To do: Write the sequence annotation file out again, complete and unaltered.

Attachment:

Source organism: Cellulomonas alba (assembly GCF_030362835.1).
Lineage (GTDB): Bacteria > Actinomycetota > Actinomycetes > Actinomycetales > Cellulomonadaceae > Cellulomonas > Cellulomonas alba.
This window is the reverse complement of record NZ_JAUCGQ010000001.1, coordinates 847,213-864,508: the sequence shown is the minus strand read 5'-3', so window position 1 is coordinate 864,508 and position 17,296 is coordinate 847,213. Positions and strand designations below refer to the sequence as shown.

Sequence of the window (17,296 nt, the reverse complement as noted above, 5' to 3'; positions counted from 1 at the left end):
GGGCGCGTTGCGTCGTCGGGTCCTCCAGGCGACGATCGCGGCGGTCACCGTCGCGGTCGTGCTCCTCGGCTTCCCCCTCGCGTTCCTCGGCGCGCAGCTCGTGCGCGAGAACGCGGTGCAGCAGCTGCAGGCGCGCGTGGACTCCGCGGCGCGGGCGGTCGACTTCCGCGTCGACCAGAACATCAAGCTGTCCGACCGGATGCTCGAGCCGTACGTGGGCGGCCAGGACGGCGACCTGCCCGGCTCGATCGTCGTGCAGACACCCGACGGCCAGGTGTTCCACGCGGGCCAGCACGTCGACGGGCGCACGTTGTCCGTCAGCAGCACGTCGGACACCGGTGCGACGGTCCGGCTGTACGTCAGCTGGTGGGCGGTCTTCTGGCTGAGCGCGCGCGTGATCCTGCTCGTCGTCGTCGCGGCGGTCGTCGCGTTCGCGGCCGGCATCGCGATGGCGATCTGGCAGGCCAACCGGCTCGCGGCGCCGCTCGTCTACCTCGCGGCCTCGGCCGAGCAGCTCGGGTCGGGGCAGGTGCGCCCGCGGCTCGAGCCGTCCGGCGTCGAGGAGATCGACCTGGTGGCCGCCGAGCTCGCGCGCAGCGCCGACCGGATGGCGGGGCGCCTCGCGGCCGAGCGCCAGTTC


Source organism: Cellulomonas alba (assembly GCF_030362835.1).
Lineage (GTDB): Bacteria > Actinomycetota > Actinomycetes > Actinomycetales > Cellulomonadaceae > Cellulomonas > Cellulomonas alba.
This window is the reverse complement of record NZ_JAUCGQ010000001.1, coordinates 847,213-864,508: the sequence shown is the minus strand read 5'-3', so window position 1 is coordinate 864,508 and position 17,296 is coordinate 847,213. Positions and strand designations below refer to the sequence as shown.

Sequence of the window (17,296 nt, the reverse complement as noted above, 5' to 3'; positions counted from 1 at the left end):
GGGCGCGTTGCGTCGTCGGGTCCTCCAGGCGACGATCGCGGCGGTCACCGTCGCGGTCGTGCTCCTCGGCTTCCCCCTCGCGTTCCTCGGCGCGCAGCTCGTGCGCGAGAACGCGGTGCAGCAGCTGCAGGCGCGCGTGGACTCCGCGGCGCGGGCGGTCGACTTCCGCGTCGACCAGAACATCAAGCTGTCCGACCGGATGCTCGAGCCGTACGTGGGCGGCCAGGACGGCGACCTGCCCGGCTCGATCGTCGTGCAGACACCCGACGGCCAGGTGTTCCACGCGGGCCAGCACGTCGACGGGCGCACGTTGTCCGTCAGCAGCACGTCGGACACCGGTGCGACGGTCCGGCTGTACGTCAGCTGGTGGGCGGTCTTCTGGCTGAGCGCGCGCGTGATCCTGCTCGTCGTCGTCGCGGCGGTCGTCGCGTTCGCGGCCGGCATCGCGATGGCGATCTGGCAGGCCAACCGGCTCGCGGCGCCGCTCGTCTACCTCGCGGCCTCGGCCGAGCAGCTCGGGTCGGGGCAGGTGCGCCCGCGGCTCGAGCCGTCCGGCGTCGAGGAGATCGACCTGGTGGCCGCCGAGCTCGCGCGCAGCGCCGACCGGATGGCGGGGCGCCTCGCGGCCGAGCGCCAGTTC